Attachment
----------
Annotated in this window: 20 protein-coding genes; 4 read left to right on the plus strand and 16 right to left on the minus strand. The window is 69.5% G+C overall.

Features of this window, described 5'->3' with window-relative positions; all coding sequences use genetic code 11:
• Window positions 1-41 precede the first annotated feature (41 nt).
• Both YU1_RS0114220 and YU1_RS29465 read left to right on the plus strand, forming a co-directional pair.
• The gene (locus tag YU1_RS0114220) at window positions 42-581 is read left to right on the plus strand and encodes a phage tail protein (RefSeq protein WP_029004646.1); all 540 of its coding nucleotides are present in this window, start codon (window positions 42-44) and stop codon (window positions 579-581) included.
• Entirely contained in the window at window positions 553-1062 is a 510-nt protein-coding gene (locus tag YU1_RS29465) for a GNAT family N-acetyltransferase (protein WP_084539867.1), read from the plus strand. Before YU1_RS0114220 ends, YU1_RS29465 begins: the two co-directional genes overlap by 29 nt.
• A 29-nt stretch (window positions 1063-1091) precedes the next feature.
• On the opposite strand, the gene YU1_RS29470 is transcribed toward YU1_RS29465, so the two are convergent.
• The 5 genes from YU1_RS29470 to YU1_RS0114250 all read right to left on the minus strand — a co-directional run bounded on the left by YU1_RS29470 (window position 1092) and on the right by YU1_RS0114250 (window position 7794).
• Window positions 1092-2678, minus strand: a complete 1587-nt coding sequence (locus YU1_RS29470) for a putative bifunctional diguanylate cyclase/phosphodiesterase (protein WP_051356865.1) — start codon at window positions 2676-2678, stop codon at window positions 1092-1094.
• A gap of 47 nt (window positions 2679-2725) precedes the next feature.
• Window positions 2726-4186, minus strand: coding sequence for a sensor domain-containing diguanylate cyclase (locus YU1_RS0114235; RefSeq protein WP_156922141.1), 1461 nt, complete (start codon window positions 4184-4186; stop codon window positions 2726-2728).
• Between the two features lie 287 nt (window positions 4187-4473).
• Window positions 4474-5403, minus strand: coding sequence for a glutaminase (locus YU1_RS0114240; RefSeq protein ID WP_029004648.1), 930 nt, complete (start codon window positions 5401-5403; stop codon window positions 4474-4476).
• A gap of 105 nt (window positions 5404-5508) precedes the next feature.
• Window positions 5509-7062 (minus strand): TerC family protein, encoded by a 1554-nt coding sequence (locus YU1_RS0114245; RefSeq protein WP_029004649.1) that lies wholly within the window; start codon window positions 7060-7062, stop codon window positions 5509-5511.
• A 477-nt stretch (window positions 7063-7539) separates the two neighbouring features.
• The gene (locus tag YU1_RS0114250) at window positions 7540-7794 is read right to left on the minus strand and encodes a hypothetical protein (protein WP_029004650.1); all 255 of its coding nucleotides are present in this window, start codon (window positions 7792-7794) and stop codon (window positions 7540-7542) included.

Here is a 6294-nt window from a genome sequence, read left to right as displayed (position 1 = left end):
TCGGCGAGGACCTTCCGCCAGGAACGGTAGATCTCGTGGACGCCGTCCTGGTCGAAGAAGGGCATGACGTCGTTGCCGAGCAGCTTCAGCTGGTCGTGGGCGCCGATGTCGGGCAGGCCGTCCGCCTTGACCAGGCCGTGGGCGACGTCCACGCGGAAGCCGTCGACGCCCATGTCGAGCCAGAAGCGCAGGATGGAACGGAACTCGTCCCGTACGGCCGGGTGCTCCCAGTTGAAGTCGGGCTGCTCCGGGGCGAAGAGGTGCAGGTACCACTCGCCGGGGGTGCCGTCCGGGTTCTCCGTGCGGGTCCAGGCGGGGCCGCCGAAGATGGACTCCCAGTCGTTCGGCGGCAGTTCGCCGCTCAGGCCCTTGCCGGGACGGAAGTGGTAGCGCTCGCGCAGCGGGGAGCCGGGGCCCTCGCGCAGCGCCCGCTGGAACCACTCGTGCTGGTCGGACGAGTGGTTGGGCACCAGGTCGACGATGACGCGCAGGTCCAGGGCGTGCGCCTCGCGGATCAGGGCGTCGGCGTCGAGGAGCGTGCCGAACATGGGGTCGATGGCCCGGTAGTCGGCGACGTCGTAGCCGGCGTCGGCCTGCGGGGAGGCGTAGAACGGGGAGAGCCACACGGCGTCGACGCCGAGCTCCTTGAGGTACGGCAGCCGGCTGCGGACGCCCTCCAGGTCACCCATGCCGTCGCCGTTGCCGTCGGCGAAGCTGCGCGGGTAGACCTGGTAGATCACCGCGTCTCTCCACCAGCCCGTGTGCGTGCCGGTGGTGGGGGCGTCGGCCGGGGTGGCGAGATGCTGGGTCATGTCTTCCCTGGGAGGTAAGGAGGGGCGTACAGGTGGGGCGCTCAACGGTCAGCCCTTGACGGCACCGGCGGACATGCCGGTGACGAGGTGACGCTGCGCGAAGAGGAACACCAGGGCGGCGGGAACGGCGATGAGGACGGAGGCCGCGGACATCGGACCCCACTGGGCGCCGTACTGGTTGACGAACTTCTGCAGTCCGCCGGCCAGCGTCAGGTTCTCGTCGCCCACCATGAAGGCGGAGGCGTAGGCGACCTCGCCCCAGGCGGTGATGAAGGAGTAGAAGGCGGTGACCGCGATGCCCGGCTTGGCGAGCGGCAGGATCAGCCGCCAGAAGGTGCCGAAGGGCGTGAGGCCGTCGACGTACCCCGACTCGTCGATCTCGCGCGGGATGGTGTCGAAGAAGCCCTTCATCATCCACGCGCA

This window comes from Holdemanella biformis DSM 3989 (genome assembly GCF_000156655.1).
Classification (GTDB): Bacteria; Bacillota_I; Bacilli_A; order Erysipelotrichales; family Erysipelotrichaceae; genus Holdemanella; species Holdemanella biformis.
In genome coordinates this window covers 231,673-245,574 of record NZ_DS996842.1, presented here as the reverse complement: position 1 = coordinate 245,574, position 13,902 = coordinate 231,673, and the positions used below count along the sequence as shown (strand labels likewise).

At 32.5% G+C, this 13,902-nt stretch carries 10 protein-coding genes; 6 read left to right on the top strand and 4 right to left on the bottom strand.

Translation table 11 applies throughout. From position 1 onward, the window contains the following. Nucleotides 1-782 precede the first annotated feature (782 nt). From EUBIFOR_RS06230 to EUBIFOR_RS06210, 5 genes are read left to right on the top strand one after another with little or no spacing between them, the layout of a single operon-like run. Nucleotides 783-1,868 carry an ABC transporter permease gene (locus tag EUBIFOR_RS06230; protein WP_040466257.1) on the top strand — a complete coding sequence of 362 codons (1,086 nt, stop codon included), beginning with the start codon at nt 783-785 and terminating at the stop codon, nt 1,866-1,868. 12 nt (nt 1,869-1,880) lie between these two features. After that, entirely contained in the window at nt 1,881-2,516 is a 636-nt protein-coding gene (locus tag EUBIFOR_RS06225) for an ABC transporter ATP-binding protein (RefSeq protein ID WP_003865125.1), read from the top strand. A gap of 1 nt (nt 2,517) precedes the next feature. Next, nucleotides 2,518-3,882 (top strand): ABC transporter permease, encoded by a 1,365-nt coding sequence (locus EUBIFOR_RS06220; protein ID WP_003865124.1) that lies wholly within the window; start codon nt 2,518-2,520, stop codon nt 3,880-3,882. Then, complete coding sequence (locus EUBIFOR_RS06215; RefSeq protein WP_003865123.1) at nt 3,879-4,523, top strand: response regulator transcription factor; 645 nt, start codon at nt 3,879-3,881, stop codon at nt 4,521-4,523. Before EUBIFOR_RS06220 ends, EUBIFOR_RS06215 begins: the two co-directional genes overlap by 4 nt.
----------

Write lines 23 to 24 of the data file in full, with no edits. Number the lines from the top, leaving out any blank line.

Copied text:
In genome coordinates this window covers 231,673-245,574 of record NZ_DS996842.1, presented here as the reverse complement: position 1 = coordinate 245,574, position 13,902 = coordinate 231,673, and the positions used below count along the sequence as shown (strand labels likewise).

At 32.5% G+C, this 13,902-nt stretch carries 10 protein-coding genes; 6 read left to right on the top strand and 4 right to left on the bottom strand.